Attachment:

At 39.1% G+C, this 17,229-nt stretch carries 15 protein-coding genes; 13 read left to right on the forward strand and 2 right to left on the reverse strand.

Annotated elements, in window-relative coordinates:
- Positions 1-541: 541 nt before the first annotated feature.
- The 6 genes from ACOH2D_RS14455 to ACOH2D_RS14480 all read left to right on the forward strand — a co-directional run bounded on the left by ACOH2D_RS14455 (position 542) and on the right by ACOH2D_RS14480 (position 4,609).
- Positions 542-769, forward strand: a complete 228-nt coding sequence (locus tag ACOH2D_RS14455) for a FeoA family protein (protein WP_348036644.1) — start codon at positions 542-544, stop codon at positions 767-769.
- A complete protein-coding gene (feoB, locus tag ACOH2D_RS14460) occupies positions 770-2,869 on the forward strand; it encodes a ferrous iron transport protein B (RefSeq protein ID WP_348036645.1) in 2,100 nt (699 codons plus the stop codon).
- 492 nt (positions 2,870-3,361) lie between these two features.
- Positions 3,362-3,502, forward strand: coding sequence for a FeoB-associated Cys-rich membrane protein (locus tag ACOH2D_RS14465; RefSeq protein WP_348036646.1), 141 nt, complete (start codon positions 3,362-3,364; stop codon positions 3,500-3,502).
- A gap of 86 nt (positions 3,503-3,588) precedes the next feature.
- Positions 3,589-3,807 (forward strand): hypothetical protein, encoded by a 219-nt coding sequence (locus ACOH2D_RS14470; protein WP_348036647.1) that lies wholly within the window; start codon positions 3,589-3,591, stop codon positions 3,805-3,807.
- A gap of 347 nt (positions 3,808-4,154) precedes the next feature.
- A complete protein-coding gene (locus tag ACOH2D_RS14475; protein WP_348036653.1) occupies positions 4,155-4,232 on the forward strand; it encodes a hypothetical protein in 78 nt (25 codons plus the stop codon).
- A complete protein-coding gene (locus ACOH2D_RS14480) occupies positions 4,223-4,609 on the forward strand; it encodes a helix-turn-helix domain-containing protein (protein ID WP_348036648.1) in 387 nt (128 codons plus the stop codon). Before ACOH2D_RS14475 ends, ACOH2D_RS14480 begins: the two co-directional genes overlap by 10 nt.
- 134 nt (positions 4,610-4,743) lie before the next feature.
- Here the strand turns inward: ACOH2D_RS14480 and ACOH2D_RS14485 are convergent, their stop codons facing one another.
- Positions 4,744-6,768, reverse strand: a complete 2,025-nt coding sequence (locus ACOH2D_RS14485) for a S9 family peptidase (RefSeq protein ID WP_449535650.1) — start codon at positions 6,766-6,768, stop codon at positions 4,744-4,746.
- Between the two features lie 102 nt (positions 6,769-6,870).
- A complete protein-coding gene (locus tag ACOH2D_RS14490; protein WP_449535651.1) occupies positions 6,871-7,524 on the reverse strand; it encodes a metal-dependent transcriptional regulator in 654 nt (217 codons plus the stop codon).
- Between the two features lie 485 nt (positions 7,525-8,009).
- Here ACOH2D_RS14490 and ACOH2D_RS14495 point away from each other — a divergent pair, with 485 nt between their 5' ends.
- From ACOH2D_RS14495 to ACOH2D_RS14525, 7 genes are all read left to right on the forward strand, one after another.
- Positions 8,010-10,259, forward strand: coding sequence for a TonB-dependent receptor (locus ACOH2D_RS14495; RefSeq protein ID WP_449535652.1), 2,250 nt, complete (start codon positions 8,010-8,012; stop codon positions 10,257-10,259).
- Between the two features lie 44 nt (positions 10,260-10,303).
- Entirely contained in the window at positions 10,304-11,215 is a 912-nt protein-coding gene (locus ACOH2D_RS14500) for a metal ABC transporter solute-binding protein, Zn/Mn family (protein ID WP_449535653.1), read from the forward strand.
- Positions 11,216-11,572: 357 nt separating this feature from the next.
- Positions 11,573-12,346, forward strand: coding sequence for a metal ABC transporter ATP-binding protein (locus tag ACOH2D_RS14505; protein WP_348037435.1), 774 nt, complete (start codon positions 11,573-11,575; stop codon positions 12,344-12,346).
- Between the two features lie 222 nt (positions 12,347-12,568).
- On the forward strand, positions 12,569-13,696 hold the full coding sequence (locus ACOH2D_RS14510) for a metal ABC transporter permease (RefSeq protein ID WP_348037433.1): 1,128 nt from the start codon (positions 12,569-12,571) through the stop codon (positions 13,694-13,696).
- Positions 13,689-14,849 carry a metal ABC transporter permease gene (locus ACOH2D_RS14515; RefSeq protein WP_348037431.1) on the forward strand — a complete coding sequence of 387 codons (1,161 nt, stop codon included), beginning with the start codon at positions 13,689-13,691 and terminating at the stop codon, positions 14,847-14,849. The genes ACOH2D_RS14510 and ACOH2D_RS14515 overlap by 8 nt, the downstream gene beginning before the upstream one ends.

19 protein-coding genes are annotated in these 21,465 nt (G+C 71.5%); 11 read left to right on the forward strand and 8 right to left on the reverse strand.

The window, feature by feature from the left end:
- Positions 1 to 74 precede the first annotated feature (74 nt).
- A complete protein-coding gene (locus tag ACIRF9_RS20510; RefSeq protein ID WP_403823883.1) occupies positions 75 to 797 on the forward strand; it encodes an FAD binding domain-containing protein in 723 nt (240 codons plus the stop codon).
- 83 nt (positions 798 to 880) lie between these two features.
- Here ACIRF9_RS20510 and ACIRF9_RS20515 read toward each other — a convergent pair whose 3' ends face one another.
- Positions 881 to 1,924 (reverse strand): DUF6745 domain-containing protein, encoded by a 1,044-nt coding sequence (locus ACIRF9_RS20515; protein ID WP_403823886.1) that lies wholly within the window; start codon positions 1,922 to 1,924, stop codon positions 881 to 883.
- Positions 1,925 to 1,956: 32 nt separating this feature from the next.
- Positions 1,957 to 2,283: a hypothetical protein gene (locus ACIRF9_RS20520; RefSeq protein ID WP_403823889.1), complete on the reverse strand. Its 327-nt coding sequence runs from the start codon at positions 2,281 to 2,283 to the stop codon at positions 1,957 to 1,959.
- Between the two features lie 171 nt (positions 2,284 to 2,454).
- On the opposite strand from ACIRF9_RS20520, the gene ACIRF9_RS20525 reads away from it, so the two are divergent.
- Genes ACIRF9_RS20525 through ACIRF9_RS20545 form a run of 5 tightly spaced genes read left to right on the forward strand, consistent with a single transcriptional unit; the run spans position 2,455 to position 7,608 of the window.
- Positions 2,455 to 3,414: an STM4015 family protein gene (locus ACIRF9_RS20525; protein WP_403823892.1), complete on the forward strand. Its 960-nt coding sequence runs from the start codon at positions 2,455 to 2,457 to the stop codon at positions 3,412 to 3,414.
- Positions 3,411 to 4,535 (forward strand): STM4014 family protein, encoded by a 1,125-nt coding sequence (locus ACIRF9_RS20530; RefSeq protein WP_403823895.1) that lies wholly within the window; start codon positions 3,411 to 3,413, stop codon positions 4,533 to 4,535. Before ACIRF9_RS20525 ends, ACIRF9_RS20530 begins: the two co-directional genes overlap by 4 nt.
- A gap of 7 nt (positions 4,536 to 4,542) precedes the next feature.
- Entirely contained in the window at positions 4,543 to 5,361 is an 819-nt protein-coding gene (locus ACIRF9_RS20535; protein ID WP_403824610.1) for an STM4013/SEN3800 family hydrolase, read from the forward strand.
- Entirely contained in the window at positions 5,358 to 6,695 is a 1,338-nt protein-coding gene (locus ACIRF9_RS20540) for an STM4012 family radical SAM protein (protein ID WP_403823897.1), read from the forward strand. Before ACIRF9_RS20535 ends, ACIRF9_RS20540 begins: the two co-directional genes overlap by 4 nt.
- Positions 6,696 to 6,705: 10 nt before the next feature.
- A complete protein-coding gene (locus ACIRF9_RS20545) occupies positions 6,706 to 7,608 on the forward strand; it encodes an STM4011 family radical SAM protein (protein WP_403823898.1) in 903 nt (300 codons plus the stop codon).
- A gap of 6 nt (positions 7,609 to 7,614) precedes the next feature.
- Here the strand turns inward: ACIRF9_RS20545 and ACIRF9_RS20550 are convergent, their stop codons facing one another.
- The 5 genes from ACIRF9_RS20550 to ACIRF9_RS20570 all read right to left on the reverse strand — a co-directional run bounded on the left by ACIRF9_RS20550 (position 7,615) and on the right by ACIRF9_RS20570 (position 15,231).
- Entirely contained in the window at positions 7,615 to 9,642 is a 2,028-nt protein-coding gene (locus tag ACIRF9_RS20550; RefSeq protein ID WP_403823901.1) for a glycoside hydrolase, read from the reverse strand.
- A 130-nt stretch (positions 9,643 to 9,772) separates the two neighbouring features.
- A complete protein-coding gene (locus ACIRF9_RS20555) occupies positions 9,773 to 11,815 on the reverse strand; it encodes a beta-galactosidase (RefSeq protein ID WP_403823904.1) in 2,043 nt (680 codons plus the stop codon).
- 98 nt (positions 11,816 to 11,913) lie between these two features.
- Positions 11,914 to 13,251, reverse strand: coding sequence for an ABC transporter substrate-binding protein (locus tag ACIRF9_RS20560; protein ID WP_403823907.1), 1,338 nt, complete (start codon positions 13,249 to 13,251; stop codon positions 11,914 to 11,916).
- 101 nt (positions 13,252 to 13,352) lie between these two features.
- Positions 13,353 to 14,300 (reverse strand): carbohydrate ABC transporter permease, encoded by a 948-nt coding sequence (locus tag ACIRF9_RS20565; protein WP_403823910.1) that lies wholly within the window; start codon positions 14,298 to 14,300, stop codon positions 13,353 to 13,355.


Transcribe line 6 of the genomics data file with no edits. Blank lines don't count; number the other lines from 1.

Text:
- A complete protein-coding gene (feoB, locus tag ACOH2D_RS14460) occupies positions 770-2,869 on the forward strand; it encodes a ferrous iron transport protein B (RefSeq protein ID WP_348036645.1) in 2,100 nt (699 codons plus the stop codon).